SWAT kills Georgia man using info from drug addict who stole his car
It was just before 11 p.m. on September 24 in East Dublin, Ga., and David Hooks was asleep. His wife, Teresa, was in her craft room. Their home had been burglarized two days before, and an SUV stolen. Teresa heard a car drive fast up the driveway, and she looked out the window, according to the family’s attorney.
“She saw several men all in black and camo with hoods on,” lawyer Mitch Shook told the Macon Telegraph. “She ran downstairs, woke David and said, ‘The burglars are back’.”
Hook retrieved his shotgun and went downstairs. What happened next is disputed.
Deputies knocked on the door and repeatedly announced, “Sheriff’s department, search warrant,” according to a news release from the Georgia Bureau of Investigation (GBI). Laurens County Sheriff Bill Harrell said Hook brandished a gun and “demonstrated aggression toward the deputies,” WMAZ reported.
But Shook told the Atlanta Journal-Constitution that the police never knocked or identified themselves, as required by the “knock and announce” warrant.
"David and Teresa were under the impression that the burglars were back and that a home invasion was imminent," the family said in a statement. "David armed himself to protect his wife and his home.”
“Despite the fact that the illegal search warrant did not have a ‘no knock’ clause, the Drug Task Force and SRT members broke down the back door of the family's home and entered firing in excess of 16 shots. These shots were from multiple firearms and from both 40 caliber handguns and assault rifles,” the statement continued. “Several shots were fired through a blind wall at David with the shooters not knowing who or what was on the other side of the wall. The trajectory of the shots, coupled with the number of shots infers a clear intent on behalf of the shooters to kill David Hooks."
Hooks never fired his weapon, according to the family attorney.
“They may have seen him with a weapon, but it appears at that point in time it was chaos,” Shook told the Telegraph. “They were shooting everywhere. There’s a lot more to it than law enforcement has reported.”
Shook claimed that deputies did not have enough probable cause but rather took the word of an informant, who was arrested in connection with the earlier burglary at Hooks’ property.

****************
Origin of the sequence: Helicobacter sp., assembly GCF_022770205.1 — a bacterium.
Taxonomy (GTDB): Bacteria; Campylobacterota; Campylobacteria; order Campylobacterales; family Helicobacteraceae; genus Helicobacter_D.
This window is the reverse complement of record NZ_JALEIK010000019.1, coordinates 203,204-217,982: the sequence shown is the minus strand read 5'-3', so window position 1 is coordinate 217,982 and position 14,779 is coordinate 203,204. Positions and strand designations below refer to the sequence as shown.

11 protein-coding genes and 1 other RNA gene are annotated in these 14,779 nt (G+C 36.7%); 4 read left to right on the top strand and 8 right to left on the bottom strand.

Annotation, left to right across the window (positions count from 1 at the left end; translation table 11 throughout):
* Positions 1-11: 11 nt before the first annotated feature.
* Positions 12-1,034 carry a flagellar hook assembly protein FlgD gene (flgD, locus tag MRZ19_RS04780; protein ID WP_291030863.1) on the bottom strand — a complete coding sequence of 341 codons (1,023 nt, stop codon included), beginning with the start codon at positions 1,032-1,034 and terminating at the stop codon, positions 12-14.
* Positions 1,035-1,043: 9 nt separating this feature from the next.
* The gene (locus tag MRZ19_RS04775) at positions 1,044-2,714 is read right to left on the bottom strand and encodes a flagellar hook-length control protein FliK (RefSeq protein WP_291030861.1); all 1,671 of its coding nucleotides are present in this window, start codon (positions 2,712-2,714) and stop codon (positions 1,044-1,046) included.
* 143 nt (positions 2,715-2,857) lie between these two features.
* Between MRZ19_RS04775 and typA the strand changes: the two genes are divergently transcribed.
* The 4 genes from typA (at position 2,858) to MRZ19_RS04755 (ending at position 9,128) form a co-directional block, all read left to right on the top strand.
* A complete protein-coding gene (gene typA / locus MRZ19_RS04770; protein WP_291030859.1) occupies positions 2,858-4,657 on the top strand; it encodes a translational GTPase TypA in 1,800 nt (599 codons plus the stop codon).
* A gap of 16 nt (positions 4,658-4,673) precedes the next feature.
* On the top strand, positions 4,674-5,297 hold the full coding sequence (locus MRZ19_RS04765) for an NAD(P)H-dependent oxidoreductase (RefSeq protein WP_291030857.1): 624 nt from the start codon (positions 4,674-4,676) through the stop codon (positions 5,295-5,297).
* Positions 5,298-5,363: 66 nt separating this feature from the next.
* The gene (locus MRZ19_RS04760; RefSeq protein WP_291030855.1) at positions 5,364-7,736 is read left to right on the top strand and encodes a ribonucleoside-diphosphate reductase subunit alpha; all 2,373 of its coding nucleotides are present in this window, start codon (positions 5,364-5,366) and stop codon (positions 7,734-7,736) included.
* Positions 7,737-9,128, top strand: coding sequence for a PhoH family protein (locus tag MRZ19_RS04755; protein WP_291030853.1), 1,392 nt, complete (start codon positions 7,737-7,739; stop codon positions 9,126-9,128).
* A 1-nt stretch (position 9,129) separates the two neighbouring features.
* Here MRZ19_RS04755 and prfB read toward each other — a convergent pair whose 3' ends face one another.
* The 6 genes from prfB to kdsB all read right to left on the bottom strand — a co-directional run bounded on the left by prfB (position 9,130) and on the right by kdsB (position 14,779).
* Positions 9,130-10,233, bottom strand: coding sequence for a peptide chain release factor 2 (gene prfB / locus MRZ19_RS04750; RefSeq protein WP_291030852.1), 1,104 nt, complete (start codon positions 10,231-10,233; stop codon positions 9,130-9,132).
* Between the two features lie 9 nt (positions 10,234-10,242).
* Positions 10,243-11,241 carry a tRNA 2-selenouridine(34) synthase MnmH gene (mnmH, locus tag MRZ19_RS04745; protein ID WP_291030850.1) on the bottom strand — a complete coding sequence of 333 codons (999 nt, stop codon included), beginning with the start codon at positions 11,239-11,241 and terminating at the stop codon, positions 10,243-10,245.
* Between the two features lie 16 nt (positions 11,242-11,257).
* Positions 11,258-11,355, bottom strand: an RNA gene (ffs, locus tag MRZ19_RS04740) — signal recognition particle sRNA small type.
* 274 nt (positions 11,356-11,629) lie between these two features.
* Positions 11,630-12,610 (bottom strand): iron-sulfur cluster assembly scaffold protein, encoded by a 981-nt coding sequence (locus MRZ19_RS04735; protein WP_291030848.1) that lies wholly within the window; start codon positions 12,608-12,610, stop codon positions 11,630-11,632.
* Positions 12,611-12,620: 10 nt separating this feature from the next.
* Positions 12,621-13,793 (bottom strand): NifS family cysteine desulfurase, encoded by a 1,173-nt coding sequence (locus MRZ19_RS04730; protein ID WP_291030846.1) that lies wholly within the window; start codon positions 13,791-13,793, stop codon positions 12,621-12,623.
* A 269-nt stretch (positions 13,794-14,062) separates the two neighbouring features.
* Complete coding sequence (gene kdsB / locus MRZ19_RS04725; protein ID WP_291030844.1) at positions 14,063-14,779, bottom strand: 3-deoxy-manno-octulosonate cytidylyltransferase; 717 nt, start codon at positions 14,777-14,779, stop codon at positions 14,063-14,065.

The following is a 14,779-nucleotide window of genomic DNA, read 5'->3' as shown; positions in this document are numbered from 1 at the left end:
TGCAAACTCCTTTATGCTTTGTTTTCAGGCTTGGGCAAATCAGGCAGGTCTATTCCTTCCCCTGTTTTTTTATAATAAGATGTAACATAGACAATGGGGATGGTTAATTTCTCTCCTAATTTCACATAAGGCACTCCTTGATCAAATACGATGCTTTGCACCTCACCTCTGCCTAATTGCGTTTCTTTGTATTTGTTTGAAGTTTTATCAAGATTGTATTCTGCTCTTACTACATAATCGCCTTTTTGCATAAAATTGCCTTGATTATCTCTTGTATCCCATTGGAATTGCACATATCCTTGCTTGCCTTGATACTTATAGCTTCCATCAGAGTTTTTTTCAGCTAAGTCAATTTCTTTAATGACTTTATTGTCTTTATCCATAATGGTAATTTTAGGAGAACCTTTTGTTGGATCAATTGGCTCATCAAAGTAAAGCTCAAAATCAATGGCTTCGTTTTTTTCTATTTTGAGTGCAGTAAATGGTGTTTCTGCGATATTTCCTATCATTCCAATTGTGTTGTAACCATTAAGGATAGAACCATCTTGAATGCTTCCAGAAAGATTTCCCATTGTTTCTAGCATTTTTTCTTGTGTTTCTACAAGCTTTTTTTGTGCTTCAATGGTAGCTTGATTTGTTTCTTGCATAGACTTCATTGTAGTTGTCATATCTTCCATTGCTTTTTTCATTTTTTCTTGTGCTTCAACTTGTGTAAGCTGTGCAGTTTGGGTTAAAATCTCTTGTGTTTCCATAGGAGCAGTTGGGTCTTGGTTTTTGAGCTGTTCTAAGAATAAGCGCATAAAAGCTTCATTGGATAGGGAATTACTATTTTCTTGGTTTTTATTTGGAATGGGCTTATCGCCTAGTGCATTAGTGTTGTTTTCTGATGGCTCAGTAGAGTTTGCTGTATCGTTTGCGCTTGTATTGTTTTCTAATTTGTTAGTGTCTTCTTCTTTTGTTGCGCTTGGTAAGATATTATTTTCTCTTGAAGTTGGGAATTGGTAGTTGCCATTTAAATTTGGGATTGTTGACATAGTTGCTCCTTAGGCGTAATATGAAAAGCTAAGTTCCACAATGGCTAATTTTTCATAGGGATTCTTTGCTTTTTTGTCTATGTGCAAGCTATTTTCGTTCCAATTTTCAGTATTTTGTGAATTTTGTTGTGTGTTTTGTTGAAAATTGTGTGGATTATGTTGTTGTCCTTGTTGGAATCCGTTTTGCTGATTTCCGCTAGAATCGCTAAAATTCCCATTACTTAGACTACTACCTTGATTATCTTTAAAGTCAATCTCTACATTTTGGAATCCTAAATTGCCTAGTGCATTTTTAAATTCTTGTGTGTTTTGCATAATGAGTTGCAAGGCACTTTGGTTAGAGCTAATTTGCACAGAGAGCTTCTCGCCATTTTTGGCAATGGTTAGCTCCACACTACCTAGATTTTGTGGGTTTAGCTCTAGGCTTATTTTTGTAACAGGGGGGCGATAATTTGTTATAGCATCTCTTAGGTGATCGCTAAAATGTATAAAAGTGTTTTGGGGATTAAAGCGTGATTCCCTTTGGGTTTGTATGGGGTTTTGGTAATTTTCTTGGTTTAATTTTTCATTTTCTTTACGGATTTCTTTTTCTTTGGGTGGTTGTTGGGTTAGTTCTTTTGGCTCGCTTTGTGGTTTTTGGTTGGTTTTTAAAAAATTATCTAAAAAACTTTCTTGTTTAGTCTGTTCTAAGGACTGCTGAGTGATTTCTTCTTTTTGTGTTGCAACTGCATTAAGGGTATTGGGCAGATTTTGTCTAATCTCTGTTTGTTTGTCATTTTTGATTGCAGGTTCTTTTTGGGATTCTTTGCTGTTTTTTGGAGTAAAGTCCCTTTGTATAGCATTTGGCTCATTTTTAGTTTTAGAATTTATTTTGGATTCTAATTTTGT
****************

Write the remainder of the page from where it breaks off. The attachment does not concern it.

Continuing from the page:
Earlier in the day on the 24th, Rodney Garrett, a known drug abuser, told investigators that he took a plastic bag from a pickup at the Hooks home, believing that there was money inside, and a set of digital scales, WMAZ reported, citing the search warrant. Garrett then stole a Lincoln Aviator SUV from the Hooks’ home. After he drove away, he claimed he realized that the bag contained 20 grams of methamphetamine instead of cash.
Garrett told officers that he "became scared for his safety," and turned himself in to Laurens deputies, the warrant said.
After the fatal raid, police conducted a search of the property.
"That search of some 44 hours conducted by numerous agents of the GBI resulted in not one item of contraband being found. He was not a drug user or a drug dealer," Shook told WMAZ.
In the warrant application, Laurens investigator Chris Brewer wrote that he knew Hooks and his home address from a previous investigation. Brewer said a suspect claimed he had been supplying "multiple ounces" of methamphetamine to Hooks, who re-sold it, the Macon CBS affiliate reported.
Shook said that investigation was done in 2009. Neither the attorney or the sheriff's department stated the outcome of that investigation.
Garrett has been charged with burglary, theft of a motor vehicle and other charges, according to the warrant.
Shook told the Telegraph that Hooks owns a construction company that does work on military bases and has passed background checks by state and federal authorities.
“This is not a person who needs to be involved in criminal activity for financial gain. He did very well financially,” Shook said.
The family is asking the FBI to investigate the incident. Hooks is the 34th person to die in US domestic drug law enforcement operations this year, StoptheDrugWar.com reported.